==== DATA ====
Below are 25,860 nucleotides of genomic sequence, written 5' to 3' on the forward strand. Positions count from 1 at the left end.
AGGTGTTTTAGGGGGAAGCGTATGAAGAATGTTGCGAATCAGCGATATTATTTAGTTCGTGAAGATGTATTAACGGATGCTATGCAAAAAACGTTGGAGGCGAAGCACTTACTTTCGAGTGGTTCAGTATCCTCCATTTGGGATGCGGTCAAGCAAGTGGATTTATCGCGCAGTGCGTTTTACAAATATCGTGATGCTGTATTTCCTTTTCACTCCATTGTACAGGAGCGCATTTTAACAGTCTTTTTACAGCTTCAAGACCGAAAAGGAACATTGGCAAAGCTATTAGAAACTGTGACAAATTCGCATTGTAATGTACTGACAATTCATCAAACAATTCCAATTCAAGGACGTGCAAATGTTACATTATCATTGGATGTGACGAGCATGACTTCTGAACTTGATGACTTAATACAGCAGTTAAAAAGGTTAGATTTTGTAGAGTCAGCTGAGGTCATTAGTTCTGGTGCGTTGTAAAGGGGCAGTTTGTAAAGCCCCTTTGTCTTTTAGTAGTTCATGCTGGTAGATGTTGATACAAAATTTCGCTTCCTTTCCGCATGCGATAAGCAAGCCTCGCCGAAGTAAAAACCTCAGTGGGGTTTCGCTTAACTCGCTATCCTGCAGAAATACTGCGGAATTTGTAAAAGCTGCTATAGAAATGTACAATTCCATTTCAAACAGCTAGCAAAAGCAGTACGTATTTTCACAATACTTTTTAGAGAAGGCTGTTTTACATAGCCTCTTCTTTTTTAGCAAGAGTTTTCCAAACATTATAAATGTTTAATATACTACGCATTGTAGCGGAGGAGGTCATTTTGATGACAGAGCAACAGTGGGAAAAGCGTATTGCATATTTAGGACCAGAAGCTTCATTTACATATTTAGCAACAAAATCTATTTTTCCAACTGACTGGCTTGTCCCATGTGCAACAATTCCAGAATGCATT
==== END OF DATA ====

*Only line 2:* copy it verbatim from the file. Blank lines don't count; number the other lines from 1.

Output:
AGGTGTTTTAGGGGGAAGCGTATGAAGAATGTTGCGAATCAGCGATATTATTTAGTTCGTGAAGATGTATTAACGGATGCTATGCAAAAAACGTTGGAGGCGAAGCACTTACTTTCGAGTGGTTCAGTATCCTCCATTTGGGATGCGGTCAAGCAAGTGGATTTATCGCGCAGTGCGTTTTACAAATATCGTGATGCTGTATTTCCTTTTCACTCCATTGTACAGGAGCGCATTTTAACAGTCTTTTTACAGCTTCAAGACCGAAAAGGAACATTGGCAAAGCTATTAGAAACTGTGACAAATTCGCATTGTAATGTACTGACAATTCATCAAACAATTCCAATTCAAGGACGTGCAAATGTTACATTATCATTGGATGTGACGAGCATGACTTCTGAACTTGATGACTTAATACAGCAGTTAAAAAGGTTAGATTTTGTAGAGTCAGCTGAGGTCATTAGTTCTGGTGCGTTGTAAAGGGGCAGTTTGTAAAGCCCCTTTGTCTTTTAGTAGTTCATGCTGGTAGATGTTGATACAAAATTTCGCTTCCTTTCCGCATGCGATAAGCAAGCCTCGCCGAAGTAAAAACCTCAGTGGGGTTTCGCTTAACTCGCTATCCTGCAGAAATACTGCGGAATTTGTAAAAGCTGCTATAGAAATGTACAATTCCATTTCAAACAGCTAGCAAAAGCAGTACGTATTTTCACAATACTTTTTAGAGAAGGCTGTTTTACATAGCCTCTTCTTTTTTAGCAAGAGTTTTCCAAACATTATAAATGTTTAATATACTACGCATTGTAGCGGAGGAGGTCATTTTGATGACAGAGCAACAGTGGGAAAAGCGTATTGCATATTTAGGACCAGAAGCTTCATTTACATATTTAGCAACAAAATCTATTTTTCCAACTGACTGGCTTGTCCCATGTGCAACAATTCCAGAATGCATT